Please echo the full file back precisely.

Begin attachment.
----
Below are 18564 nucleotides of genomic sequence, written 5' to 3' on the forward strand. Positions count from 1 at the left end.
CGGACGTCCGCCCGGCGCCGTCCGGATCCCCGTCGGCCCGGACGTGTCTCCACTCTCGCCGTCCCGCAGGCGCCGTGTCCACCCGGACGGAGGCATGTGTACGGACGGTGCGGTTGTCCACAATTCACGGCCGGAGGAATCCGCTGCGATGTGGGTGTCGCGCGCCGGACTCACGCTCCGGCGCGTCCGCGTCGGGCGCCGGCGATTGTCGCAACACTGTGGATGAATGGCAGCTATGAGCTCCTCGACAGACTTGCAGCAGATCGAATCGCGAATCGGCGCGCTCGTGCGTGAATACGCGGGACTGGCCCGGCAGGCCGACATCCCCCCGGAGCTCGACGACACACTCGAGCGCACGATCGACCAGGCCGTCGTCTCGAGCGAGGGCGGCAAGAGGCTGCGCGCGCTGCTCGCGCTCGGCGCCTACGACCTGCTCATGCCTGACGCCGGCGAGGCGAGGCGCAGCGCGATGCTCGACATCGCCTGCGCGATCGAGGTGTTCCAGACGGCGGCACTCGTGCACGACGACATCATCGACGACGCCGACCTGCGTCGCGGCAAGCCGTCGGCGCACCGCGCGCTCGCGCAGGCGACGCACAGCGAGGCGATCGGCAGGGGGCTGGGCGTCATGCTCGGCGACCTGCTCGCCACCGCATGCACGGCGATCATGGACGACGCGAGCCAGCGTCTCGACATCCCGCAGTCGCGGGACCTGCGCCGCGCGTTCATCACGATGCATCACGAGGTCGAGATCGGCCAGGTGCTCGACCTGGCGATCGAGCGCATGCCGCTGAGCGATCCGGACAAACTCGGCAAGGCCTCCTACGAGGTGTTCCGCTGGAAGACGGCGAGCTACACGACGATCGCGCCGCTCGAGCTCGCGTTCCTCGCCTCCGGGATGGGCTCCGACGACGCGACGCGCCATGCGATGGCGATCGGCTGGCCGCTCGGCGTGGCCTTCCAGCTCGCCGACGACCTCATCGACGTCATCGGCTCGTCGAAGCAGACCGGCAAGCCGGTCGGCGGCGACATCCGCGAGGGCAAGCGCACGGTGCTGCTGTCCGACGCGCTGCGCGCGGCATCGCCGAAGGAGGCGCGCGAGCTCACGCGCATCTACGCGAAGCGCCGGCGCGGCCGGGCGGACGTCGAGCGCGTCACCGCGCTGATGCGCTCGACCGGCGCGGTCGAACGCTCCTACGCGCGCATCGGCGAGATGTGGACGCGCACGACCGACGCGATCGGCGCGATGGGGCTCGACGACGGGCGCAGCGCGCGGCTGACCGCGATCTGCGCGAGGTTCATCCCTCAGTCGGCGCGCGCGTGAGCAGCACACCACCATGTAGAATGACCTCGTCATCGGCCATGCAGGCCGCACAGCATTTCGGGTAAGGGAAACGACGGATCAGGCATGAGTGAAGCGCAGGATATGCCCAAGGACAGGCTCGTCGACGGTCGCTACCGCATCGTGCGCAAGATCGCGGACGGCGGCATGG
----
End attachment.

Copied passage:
Below are 18564 nucleotides of genomic sequence, written 5' to 3' on the forward strand. Positions count from 1 at the left end.
CGGACGTCCGCCCGGCGCCGTCCGGATCCCCGTCGGCCCGGACGTGTCTCCACTCTCGCCGTCCCGCAGGCGCCGTGTCCACCCGGACGGAGGCATGTGTACGGACGGTGCGGTTGTCCACAATTCACGGCCGGAGGAATCCGCTGCGATGTGGGTGTCGCGCGCCGGACTCACGCTCCGGCGCGTCCGCGTCGGGCGCCGGCGATTGTCGCAACACTGTGGATGAATGGCAGCTATGAGCTCCTCGACAGACTTGCAGCAGATCGAATCGCGAATCGGCGCGCTCGTGCGTGAATACGCGGGACTGGCCCGGCAGGCCGACATCCCCCCGGAGCTCGACGACACACTCGAGCGCACGATCGACCAGGCCGTCGTCTCGAGCGAGGGCGGCAAGAGGCTGCGCGCGCTGCTCGCGCTCGGCGCCTACGACCTGCTCATGCCTGACGCCGGCGAGGCGAGGCGCAGCGCGATGCTCGACATCGCCTGCGCGATCGAGGTGTTCCAGACGGCGGCACTCGTGCACGACGACATCATCGACGACGCCGACCTGCGTCGCGGCAAGCCGTCGGCGCACCGCGCGCTCGCGCAGGCGACGCACAGCGAGGCGATCGGCAGGGGGCTGGGCGTCATGCTCGGCGACCTGCTCGCCACCGCATGCACGGCGATCATGGACGACGCGAGCCAGCGTCTCGACATCCCGCAGTCGCGGGACCTGCGCCGCGCGTTCATCACGATGCATCACGAGGTCGAGATCGGCCAGGTGCTCGACCTGGCGATCGAGCGCATGCCGCTGAGCGATCCGGACAAACTCGGCAAGGCCTCCTACGAGGTGTTCCGCTGGAAGACGGCGAGCTACACGACGATCGCGCCGCTCGAGCTCGCGTTCCTCGCCTCCGGGATGGGCTCCGACGACGCGACGCGCCATGCGATGGCGATCGGCTGGCCGCTCGGCGTGGCCTTCCAGCTCGCCGACGACCTCATCGACGTCATCGGCTCGTCGAAGCAGACCGGCAAGCCGGTCGGCGGCGACATCCGCGAGGGCAAGCGCACGGTGCTGCTGTCCGACGCGCTGCGCGCGGCATCGCCGAAGGAGGCGCGCGAGCTCACGCGCATCTACGCGAAGCGCCGGCGCGGCCGGGCGGACGTCGAGCGCGTCACCGCGCTGATGCGCTCGACCGGCGCGGTCGAACGCTCCTACGCGCGCATCGGCGAGATGTGGACGCGCACGACCGACGCGATCGGCGCGATGGGGCTCGACGACGGGCGCAGCGCGCGGCTGACCGCGATCTGCGCGAGGTTCATCCCTCAGTCGGCGCGCGCGTGAGCAGCACACCACCATGTAGAATGACCTCGTCATCGGCCATGCAGGCCGCACAGCATTTCGGGTAAGGGAAACGACGGATCAGGCATGAGTGAAGCGCAGGATATGCCCAAGGACAGGCTCGTCGACGGTCGCTACCGCATCGTGCGCAAGATCGCGGACGGCGGCATGG